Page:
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Focusing on What I Have

Have you ever found yourself focusing so much on what you don’t have that you forget to notice what you already have?

I’ve been thinking about this in terms of food recently after a couple of events.

One was my experience with waffles at The Sinful Kitchen, as I wrote about last week, when I started feeling deprived for not having had waffles for a number of years because of the gluten.

The other was when I wanted to make a cake for a friend whose birthday was a couple of days before mine. He likes angel food cake, and I decided to see if I could make a version that was not only gluten-free but egg-free. Of course it didn’t work. The egg replacer I used did not fluff up like egg whites, which meant my cake was quite flat. It tasted okay, but it definitely wasn’t angel food cake. Since it also wasn’t devil’s food cake, either, my friend suggested we call it purgatory cake – works for me.

It reminded me how having food restrictions automatically makes us think of what we’re missing, rather than what we have. If those restrictions are based on allergies, we may try to force substitutions where they don’t make sense so we don’t feel like we’re missing out – in my case, with certain gluten-free products, or an egg-based dish without eggs. Then we’re disappointed when they don’t match our expectations.

For instance, when I first discovered the list of items I needed to avoid, I panicked. It’s the same reaction I see in other people when I explain that I mostly try to avoid eggs, dairy, gluten, beans (including lentils and soy-based products), rice, and peanuts. It sounded like I wouldn’t be able to eat almost anything!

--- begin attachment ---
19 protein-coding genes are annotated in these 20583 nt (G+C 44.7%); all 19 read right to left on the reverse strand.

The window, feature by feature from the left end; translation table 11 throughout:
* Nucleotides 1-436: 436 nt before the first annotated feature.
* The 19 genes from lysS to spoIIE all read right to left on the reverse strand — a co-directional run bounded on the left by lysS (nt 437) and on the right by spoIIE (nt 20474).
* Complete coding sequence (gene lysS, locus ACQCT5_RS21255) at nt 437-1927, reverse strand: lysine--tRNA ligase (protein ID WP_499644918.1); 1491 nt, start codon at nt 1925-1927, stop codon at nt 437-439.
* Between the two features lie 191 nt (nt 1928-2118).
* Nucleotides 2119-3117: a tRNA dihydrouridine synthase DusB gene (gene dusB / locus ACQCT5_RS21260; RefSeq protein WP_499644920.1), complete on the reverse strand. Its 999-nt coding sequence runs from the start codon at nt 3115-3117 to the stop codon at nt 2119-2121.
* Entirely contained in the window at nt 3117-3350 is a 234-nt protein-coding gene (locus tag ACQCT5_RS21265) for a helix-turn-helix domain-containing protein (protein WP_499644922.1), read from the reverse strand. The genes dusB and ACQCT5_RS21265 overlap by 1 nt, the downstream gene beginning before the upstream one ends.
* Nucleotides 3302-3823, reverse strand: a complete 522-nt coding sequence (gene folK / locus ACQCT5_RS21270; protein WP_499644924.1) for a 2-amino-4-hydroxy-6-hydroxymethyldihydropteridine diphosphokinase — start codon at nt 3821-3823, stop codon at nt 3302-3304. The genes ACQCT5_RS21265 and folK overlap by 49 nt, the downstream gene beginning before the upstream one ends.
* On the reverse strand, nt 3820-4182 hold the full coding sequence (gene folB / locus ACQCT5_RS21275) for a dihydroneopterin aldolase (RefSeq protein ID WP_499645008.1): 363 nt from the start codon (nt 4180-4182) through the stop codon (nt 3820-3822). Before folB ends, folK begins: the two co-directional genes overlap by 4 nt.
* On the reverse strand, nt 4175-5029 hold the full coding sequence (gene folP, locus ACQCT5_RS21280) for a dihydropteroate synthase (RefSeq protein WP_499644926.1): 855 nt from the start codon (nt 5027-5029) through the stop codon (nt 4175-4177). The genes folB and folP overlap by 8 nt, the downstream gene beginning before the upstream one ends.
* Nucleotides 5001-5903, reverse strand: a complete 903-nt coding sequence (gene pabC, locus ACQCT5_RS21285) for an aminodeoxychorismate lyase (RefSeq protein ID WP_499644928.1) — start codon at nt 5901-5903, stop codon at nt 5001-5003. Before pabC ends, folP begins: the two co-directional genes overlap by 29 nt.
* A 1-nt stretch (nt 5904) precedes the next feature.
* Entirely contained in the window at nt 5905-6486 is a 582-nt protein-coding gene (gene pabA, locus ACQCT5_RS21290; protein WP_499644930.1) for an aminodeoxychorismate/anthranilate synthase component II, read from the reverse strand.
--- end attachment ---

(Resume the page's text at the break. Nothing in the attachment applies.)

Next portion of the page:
But here’s the thing. Because of those restrictions, I now know about and enjoy foods that a lot of people are unfamiliar with. Quinoa is pretty well-known, but I also eat millet, teff, and amaranth, and I discovered I really like polenta and oatmeal. For me, chia seeds are for more than just chia pets, and I’ve gotten very familiar with flax seeds and flax meal.

Since I don’t have a problem with sugar, I’ve taken the time to figure out how to make a good (to me) vegan ice cream (the secret is using at least half coconut milk), sorbet, gluten-free cake (except angel food cake), cookies, and brownies.

I’ve also gotten more creative with preparations of vegetables, meat and fish. And I discovered that peanut butter is not the only good nut butter.

All of which is to say, I have so many good things I can eat. Occasionally I miss certain things, but for the most part, if I can focus on the options I have, rather than what I need to avoid, my life feels so much better. It’s amazing what a difference a change in perspective can make.

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